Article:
RIP Steve Jobs
I moved to New York City at the beginning of the 21st Century. I was poor, a singer-songwriter coming to the same place millions like me had come before to do the same thing I was coming to do: make music, make a living, not lose myself entirely. I moved into a sublet in West Harlem for the summer of ’01 and became acquainted with the city during early morning subway rides between there and Washington Square Park.
In high school, I’d dreamed of attending the Tisch conservatory and studying music, so I knew the 1/2/3/9 stopped at NYU, and I knew how to get from that stop to Washington Square. I was in luck when those were the same trains that stopped near my Harlem apartment at 139th and Amsterdam. So began my New York City life. On the train. Early morning. Cup of coffee from the bodega, my Sony Discman, and a backpack to hold my journal, a pen, and a sizable stack of CDs.
Those early months, I was living off what savings I had, seeing how far I could stretch it, supplementing it by playing gigs or living off the free drinks I could score from sympathetic bartenders, and the $2 pizza slices or hotdogs. (Anyone who thinks trying to make a living in the arts is glamorous, think again.)
But, since I wasn’t working a “day job” yet, I poured my brain into writing – prose and music. I had an idea for a non-fiction book, was polishing off a novel I’d started in Portland before I moved. That bag full of journal, pen, Discman, and CDs went with me everywhere.
It was heavy, but it was necessary. The music that fed into my ears came out my pen as brand new creations. Like the way eating food produces energy in our bodies.
Fast-forward half a decade to Seattle, and I’m on a bus headed to my day job at the University of Washington, where I worked as a web editor in the marketing department. In the evenings, I worked with a band called Betamax on songs I’d been writing. We were starting to get enough gigs that I could count on usually having a couple on the calendar to look ahead to. But still, as a writer, I needed to have those plugs in my ears, the music coming in. Only now, there was a little device in my pocket that weighed next to nothing. A little screen I could scroll through on my 40-minute commute to switch my mood from Alison Krauss to Rebirth Brass Band. Just like that, I was wide awake and grooving. When I got home, I plugged it into my laptop and synchronized it with some stuff my girlfriend had downloaded while I was away. The next day, I could discover Electric Birds on my way to work. When my friend Alli visited from New York, she transfered a couple hundred files from her hard drive to mine, filling my iTunes with new bands – Moloko, Kings of Convenience, Johnny Cash. Suddenly all this could fit on my little device too.
A couple years later, I left the University of Washington and started working full-time as a contractor, a music reporter. Most of my jobs were online, tying me to a computer for often 12-13 hours a day, seven days a week. I sat alone in my dark apartment (I was single then) at the back of a building on Seattle’s First Hill for those long days and weeks, plugging away at copy, answering emails, listening to music from the speakers on my computer, via iTunes. I finally caved and bought an iPhone, and suddenly my life was portable again. I could travel around the city, book interviews in Ballard (another 40-minute bus ride), take a kayaking break and check in with my email and what was happening on No Depression while I floated in Lake Union, in some secret canopied corner of the Arboretum. I started to discover what people mean when they say “work-life balance.” I could leave my “office” (apartment) and work from anywhere, even as the plugs were in my ears pulling music from the same device which allowed me to check in with work from wherever I’d hiked to.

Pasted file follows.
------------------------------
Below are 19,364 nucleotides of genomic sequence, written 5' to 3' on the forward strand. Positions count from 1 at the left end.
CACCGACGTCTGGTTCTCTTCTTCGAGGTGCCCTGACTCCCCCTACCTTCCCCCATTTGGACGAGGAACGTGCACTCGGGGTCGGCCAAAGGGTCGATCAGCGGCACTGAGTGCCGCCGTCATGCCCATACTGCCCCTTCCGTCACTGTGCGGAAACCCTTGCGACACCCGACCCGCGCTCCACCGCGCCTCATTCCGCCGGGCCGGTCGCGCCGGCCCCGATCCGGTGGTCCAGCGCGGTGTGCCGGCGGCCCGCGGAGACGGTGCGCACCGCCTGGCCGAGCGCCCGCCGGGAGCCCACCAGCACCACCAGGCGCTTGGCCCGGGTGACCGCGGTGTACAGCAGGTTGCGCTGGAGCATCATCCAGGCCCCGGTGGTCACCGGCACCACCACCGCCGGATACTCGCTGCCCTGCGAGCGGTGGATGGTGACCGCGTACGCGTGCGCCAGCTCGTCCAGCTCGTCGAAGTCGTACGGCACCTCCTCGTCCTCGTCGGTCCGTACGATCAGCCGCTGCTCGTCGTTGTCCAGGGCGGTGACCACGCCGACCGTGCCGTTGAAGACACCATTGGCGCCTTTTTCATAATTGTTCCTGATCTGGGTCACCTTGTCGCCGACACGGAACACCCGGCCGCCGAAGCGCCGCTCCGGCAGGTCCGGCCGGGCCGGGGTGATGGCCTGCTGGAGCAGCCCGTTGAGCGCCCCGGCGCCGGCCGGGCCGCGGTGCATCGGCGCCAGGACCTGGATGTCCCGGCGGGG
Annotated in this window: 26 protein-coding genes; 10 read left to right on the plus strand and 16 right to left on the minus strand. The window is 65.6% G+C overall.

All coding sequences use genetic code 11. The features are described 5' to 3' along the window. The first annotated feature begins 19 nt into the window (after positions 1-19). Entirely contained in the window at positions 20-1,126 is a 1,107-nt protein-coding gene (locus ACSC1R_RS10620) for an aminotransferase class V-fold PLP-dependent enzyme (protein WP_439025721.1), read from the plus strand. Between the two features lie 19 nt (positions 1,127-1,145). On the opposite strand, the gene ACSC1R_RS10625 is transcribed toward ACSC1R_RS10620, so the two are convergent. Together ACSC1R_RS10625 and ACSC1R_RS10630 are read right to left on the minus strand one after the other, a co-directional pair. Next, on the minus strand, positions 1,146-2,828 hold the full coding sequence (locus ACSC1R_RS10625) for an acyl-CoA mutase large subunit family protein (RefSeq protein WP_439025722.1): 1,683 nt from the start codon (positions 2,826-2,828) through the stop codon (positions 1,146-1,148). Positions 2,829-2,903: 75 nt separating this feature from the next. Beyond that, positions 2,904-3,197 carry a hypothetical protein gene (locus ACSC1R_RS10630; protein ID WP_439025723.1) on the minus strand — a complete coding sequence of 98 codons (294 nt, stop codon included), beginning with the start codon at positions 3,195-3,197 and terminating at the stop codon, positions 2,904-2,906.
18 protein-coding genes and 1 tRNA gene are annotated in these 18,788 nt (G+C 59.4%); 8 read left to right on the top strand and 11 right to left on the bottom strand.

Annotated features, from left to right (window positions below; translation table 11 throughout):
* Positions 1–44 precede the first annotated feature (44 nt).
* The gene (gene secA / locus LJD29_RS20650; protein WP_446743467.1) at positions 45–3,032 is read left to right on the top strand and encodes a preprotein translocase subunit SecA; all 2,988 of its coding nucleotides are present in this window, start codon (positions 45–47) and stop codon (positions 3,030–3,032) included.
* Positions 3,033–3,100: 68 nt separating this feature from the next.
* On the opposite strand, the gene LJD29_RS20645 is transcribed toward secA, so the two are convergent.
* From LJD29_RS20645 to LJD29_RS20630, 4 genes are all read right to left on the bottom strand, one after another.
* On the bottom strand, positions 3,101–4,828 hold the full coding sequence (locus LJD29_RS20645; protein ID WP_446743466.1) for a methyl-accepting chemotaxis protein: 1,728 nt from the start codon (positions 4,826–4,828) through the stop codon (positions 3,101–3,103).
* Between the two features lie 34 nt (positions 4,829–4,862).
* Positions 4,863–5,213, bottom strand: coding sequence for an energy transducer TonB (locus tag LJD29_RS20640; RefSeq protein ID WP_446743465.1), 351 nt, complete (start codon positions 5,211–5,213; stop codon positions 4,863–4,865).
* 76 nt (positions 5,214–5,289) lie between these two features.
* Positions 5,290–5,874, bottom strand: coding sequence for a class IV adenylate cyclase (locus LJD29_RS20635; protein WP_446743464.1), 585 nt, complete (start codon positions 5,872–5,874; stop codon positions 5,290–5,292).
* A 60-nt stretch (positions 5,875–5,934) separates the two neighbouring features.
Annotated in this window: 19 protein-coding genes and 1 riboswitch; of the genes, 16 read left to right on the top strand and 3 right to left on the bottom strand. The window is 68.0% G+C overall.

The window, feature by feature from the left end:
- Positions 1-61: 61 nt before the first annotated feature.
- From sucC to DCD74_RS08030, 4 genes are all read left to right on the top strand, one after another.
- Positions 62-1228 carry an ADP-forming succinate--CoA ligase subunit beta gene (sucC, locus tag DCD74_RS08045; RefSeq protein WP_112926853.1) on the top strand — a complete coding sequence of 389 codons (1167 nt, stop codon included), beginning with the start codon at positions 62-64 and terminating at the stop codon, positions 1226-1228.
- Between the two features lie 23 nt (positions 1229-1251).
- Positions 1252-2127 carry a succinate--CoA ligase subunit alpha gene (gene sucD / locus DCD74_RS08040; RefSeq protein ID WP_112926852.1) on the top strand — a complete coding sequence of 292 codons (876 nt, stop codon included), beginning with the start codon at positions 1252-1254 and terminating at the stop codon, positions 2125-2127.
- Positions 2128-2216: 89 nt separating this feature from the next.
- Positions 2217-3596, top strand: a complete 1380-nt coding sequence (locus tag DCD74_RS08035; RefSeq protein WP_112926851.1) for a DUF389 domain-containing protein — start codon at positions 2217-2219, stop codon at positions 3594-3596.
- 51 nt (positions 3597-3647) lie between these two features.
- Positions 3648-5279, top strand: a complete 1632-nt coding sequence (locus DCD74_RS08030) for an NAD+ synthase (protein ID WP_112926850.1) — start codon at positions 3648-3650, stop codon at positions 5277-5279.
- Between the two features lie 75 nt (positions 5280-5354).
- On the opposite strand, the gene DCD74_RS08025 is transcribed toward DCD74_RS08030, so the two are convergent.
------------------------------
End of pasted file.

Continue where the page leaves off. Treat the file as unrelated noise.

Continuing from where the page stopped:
Yesterday, while driving across Asheville, NC, where I’ve moved to write a book about groundbreaking pioneer teacher/activist/musicologist Zilphia Horton, I listened to a recording of Zilphia teaching a workshop in Montana in the 1940s. The recording had originally been made to autograph, but the folks at the Tennessee State Archive happily commuted it to CD for me. I’d taken it back to my hotel, uploaded it into my iTunes, synced it with my phone, and now for the past 7 months, I’ve been able to pull it up anytime, anywhere I am. Without the option of sitting down with Zilphia herself, being able to access these files of her talking, teaching, and singing has been invaluable for the progress of thinking through this story which has accompanied the past year of my research project.
The proposal for the book, by the way, includes a section about how it will present on a digital reader (a Kindle or an iPad), and various multimedia options – ways to link these recordings and some film she shot to the story people are reading as they progress through the book.
Yes, people will be able to listen to Zilphia talk about what music can do in the world as a force, as they read about her. On the same device. Then they can hop over to another window on the same device and send me a message about what they see and hear if they want, and then immediately go back to reading.
The entire story I just typed out may have happened had Steve Jobs never lived, but it would have been more time consuming and arduous to be sure.
Our world has changed dramatically, our lives made easier, our sanity more accessible and ever-ready because of the work Steve Jobs did. Even I recognize that, and I’m a PC.